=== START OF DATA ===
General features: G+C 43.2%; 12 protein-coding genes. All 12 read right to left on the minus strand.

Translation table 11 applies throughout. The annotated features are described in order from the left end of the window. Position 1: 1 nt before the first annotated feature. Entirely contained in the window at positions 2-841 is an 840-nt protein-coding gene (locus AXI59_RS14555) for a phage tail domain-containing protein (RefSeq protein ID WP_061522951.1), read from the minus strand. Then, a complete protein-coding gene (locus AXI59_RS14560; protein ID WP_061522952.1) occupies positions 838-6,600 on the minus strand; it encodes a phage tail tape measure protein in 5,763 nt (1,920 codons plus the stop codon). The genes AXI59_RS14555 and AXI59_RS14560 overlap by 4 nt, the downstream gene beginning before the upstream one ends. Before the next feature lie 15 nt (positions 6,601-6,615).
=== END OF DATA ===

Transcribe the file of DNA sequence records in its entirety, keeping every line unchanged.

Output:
General features: G+C 43.2%; 12 protein-coding genes. All 12 read right to left on the minus strand.

Translation table 11 applies throughout. The annotated features are described in order from the left end of the window. Position 1: 1 nt before the first annotated feature. Entirely contained in the window at positions 2-841 is an 840-nt protein-coding gene (locus AXI59_RS14555) for a phage tail domain-containing protein (RefSeq protein ID WP_061522951.1), read from the minus strand. Then, a complete protein-coding gene (locus AXI59_RS14560; protein ID WP_061522952.1) occupies positions 838-6,600 on the minus strand; it encodes a phage tail tape measure protein in 5,763 nt (1,920 codons plus the stop codon). The genes AXI59_RS14555 and AXI59_RS14560 overlap by 4 nt, the downstream gene beginning before the upstream one ends. Before the next feature lie 15 nt (positions 6,601-6,615).